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Montevideo, January 20th 2022 - 07:59 UTC

 

 

Brazil plans to send thousands of students to learn abroad on scholarships

Monday, May 9th 2011 - 19:09 UTC
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President Rousseff: “effort and sweat” made Brazil the world’s seventh economy President Rousseff: “effort and sweat” made Brazil the world’s seventh economy

Brazilian President Dilma Rousseff said that Brazil is the seventh economy in the world and announced that the government is to finance scholarships abroad. “We are the world’s seventh economy and this is due to the effort and sweat of those who made this country grow,” she claimed.

“We need a qualified working force in order to keep pace with our new cycle of development, with the qualification and education of our workers we will build a richer and dignified nation free of poverty,” Rousseff said as she promised to build over 200 new schools.

During her standard radio announcement she stated that “there wasn’t a single advanced country in terms of science and technology in the world that hasn’t sent its citizens to study abroad. We have over five thousand Brazilian students on government scholarships”.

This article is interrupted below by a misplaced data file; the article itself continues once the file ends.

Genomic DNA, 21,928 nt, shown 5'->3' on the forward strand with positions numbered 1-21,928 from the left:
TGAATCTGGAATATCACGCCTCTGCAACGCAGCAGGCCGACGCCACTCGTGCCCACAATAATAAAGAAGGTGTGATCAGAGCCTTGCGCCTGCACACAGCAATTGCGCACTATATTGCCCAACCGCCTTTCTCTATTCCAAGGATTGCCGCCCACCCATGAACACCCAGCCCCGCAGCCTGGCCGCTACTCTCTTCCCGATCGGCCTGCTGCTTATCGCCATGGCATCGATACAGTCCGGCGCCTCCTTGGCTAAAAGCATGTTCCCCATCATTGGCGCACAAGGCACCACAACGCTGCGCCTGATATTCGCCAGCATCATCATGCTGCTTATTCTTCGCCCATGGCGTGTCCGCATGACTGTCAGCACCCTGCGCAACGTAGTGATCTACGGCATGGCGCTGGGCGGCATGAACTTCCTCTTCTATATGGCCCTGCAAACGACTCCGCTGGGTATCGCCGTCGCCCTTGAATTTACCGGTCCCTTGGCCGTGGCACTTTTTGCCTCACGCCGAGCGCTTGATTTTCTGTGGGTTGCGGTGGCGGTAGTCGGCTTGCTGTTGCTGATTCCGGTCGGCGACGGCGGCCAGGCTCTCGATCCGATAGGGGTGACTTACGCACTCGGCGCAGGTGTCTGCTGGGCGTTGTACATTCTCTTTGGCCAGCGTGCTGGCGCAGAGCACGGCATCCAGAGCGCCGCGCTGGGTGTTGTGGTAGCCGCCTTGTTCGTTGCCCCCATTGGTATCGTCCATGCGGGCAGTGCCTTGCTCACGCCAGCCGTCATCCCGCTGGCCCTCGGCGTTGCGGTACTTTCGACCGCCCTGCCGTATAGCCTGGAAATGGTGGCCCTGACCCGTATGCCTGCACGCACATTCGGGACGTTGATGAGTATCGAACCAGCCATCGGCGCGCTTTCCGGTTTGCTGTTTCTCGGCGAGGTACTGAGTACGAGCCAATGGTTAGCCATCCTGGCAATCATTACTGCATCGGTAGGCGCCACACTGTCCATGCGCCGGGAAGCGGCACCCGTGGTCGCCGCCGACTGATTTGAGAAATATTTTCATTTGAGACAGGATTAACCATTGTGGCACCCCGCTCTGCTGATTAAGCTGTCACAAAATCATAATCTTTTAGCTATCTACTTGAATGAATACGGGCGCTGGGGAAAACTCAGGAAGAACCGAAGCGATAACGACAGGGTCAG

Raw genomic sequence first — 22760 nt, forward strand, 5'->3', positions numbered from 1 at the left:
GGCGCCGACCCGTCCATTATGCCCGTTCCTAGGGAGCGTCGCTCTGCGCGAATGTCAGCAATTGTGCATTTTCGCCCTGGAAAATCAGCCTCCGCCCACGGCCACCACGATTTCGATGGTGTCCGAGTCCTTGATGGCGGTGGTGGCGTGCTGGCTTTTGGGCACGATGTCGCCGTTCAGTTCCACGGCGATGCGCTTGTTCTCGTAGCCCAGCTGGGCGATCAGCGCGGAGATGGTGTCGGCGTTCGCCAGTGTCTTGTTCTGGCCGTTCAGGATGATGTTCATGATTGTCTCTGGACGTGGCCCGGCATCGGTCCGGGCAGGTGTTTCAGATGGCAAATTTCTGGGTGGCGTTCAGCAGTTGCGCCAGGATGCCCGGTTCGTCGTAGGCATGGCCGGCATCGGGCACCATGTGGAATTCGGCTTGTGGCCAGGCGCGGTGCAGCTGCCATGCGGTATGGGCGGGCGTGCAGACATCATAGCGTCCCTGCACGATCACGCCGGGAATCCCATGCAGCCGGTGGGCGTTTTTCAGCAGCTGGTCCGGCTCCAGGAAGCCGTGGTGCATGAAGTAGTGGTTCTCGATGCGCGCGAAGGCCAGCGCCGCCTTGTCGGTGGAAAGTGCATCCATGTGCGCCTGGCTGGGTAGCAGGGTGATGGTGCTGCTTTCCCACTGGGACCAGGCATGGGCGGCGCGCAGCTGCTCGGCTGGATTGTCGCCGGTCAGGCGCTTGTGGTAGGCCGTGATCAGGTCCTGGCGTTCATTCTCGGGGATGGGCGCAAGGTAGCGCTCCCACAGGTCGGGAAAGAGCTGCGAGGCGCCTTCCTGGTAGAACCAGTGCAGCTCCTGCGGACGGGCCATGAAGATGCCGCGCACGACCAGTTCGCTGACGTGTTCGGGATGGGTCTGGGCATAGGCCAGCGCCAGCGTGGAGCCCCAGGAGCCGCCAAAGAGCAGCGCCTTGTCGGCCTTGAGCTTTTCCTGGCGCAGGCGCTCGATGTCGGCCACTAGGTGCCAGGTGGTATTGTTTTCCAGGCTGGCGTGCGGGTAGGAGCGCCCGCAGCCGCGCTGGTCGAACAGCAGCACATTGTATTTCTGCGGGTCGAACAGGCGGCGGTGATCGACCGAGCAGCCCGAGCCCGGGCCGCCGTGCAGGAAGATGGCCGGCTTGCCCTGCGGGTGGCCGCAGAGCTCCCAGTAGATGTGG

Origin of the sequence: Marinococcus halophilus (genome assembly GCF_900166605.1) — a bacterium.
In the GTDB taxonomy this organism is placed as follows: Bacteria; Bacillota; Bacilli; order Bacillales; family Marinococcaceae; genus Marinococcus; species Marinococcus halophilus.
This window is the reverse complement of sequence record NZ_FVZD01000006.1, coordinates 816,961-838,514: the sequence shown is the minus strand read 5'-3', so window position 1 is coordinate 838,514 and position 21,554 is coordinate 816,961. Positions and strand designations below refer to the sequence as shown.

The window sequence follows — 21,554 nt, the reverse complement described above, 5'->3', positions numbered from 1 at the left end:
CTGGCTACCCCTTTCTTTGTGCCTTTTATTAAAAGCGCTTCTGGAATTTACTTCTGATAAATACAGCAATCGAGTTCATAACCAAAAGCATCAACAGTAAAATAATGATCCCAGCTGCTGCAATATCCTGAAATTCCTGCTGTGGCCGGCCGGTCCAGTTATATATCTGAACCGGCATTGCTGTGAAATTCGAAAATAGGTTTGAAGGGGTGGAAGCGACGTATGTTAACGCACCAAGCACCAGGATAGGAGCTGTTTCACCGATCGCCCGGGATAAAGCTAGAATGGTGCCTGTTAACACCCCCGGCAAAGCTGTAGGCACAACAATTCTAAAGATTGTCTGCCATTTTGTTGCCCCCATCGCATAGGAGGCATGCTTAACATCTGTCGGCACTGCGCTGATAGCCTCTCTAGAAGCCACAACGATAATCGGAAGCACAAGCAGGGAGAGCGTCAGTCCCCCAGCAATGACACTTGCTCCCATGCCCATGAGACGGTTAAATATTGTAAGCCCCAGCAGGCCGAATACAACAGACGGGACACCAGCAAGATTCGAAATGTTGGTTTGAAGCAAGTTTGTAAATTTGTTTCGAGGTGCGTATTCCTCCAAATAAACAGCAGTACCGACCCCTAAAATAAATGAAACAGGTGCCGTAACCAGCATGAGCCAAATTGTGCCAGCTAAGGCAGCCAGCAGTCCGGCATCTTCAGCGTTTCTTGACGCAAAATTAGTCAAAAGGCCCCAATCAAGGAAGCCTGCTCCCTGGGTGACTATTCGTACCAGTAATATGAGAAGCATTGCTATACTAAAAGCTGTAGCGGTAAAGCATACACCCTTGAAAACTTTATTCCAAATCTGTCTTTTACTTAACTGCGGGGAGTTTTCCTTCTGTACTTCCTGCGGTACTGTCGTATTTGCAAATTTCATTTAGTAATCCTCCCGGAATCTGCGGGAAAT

“We want to press forward our goals and give over 75 thousand new scholarships until 2014,” said Rousseff who returns to the Planalto after being working at the official residence due to pneumonia.

Brazil has been growing sustainedly since the implementation of the Real plan in the mid nineties but infrastructure and qualified labor has not kept up with the country’s performance.

This seems to be more evident as Brazil prepares to host the 2014 World Cup and the 2016 Olympics which is demanding huge investments in transport and communications facilities and qualified personnel.

However even as Brazil can claim to be the world’s seventh economy behind US, China, Japan, Germany, France and UK and ahead of Italy, Canada, India and Russia, it is one of the countries with the most unequal distribution in the world.

Less than ten percent of the population controls well over 60% of GDP and most farmland.

 

Categories: Economy, Politics, Brazil.

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